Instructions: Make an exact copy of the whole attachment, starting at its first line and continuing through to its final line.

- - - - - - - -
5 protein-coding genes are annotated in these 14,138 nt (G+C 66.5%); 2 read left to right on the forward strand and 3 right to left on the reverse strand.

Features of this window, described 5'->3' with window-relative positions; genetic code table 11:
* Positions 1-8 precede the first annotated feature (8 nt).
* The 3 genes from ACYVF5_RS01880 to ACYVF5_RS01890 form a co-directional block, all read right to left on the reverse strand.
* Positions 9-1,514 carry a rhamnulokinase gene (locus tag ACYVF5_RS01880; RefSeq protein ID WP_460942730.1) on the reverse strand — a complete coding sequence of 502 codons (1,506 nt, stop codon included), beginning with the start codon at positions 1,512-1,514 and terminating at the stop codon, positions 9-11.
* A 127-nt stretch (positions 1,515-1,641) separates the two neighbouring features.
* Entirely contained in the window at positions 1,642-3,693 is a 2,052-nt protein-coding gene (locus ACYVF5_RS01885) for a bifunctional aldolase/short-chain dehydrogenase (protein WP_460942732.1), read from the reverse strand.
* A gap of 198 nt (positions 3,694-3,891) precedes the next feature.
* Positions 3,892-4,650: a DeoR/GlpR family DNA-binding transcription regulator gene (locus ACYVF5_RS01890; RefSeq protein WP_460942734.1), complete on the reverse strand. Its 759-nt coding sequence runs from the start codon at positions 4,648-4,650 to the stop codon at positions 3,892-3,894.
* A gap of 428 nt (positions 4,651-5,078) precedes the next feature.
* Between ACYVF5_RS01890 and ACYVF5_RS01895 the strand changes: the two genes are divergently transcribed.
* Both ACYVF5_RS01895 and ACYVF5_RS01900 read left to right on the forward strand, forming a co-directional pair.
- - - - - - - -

5 protein-coding genes are annotated in these 14,138 nt (G+C 66.5%); 2 read left to right on the forward strand and 3 right to left on the reverse strand.

Features of this window, described 5'->3' with window-relative positions; genetic code table 11:
* Positions 1-8 precede the first annotated feature (8 nt).
* The 3 genes from ACYVF5_RS01880 to ACYVF5_RS01890 form a co-directional block, all read right to left on the reverse strand.
* Positions 9-1,514 carry a rhamnulokinase gene (locus tag ACYVF5_RS01880; RefSeq protein ID WP_460942730.1) on the reverse strand — a complete coding sequence of 502 codons (1,506 nt, stop codon included), beginning with the start codon at positions 1,512-1,514 and terminating at the stop codon, positions 9-11.
* A 127-nt stretch (positions 1,515-1,641) separates the two neighbouring features.
* Entirely contained in the window at positions 1,642-3,693 is a 2,052-nt protein-coding gene (locus ACYVF5_RS01885) for a bifunctional aldolase/short-chain dehydrogenase (protein WP_460942732.1), read from the reverse strand.
* A gap of 198 nt (positions 3,694-3,891) precedes the next feature.
* Positions 3,892-4,650: a DeoR/GlpR family DNA-binding transcription regulator gene (locus ACYVF5_RS01890; RefSeq protein WP_460942734.1), complete on the reverse strand. Its 759-nt coding sequence runs from the start codon at positions 4,648-4,650 to the stop codon at positions 3,892-3,894.
* A gap of 428 nt (positions 4,651-5,078) precedes the next feature.
* Between ACYVF5_RS01890 and ACYVF5_RS01895 the strand changes: the two genes are divergently transcribed.
* Both ACYVF5_RS01895 and ACYVF5_RS01900 read left to right on the forward strand, forming a co-directional pair.